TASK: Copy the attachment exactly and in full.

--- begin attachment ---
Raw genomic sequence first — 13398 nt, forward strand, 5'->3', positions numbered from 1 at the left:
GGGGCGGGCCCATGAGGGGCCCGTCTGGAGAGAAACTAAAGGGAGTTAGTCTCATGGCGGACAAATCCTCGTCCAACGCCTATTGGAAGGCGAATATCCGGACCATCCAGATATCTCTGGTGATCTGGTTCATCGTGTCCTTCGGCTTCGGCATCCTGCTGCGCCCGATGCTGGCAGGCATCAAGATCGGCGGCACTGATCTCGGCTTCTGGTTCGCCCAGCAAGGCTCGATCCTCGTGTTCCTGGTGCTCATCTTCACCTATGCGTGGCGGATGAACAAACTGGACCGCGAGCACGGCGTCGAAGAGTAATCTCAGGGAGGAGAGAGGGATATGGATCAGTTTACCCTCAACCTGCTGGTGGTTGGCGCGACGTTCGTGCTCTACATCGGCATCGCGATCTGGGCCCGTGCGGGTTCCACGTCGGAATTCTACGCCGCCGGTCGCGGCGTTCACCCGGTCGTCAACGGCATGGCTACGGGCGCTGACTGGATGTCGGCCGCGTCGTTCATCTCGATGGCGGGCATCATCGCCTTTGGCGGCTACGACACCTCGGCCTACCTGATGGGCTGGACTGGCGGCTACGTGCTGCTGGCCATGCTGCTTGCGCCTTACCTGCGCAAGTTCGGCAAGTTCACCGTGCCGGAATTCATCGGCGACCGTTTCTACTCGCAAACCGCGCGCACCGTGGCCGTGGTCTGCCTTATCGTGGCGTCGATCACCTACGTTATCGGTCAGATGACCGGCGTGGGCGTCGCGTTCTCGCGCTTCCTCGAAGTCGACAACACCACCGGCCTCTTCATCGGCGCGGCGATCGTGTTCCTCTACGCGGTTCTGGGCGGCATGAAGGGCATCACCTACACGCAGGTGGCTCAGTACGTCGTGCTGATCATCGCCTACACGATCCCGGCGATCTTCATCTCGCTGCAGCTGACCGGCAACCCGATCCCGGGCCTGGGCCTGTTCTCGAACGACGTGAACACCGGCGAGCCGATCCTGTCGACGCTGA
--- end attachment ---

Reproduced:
Raw genomic sequence first — 13398 nt, forward strand, 5'->3', positions numbered from 1 at the left:
GGGGCGGGCCCATGAGGGGCCCGTCTGGAGAGAAACTAAAGGGAGTTAGTCTCATGGCGGACAAATCCTCGTCCAACGCCTATTGGAAGGCGAATATCCGGACCATCCAGATATCTCTGGTGATCTGGTTCATCGTGTCCTTCGGCTTCGGCATCCTGCTGCGCCCGATGCTGGCAGGCATCAAGATCGGCGGCACTGATCTCGGCTTCTGGTTCGCCCAGCAAGGCTCGATCCTCGTGTTCCTGGTGCTCATCTTCACCTATGCGTGGCGGATGAACAAACTGGACCGCGAGCACGGCGTCGAAGAGTAATCTCAGGGAGGAGAGAGGGATATGGATCAGTTTACCCTCAACCTGCTGGTGGTTGGCGCGACGTTCGTGCTCTACATCGGCATCGCGATCTGGGCCCGTGCGGGTTCCACGTCGGAATTCTACGCCGCCGGTCGCGGCGTTCACCCGGTCGTCAACGGCATGGCTACGGGCGCTGACTGGATGTCGGCCGCGTCGTTCATCTCGATGGCGGGCATCATCGCCTTTGGCGGCTACGACACCTCGGCCTACCTGATGGGCTGGACTGGCGGCTACGTGCTGCTGGCCATGCTGCTTGCGCCTTACCTGCGCAAGTTCGGCAAGTTCACCGTGCCGGAATTCATCGGCGACCGTTTCTACTCGCAAACCGCGCGCACCGTGGCCGTGGTCTGCCTTATCGTGGCGTCGATCACCTACGTTATCGGTCAGATGACCGGCGTGGGCGTCGCGTTCTCGCGCTTCCTCGAAGTCGACAACACCACCGGCCTCTTCATCGGCGCGGCGATCGTGTTCCTCTACGCGGTTCTGGGCGGCATGAAGGGCATCACCTACACGCAGGTGGCTCAGTACGTCGTGCTGATCATCGCCTACACGATCCCGGCGATCTTCATCTCGCTGCAGCTGACCGGCAACCCGATCCCGGGCCTGGGCCTGTTCTCGAACGACGTGAACACCGGCGAGCCGATCCTGTCGACGCTGA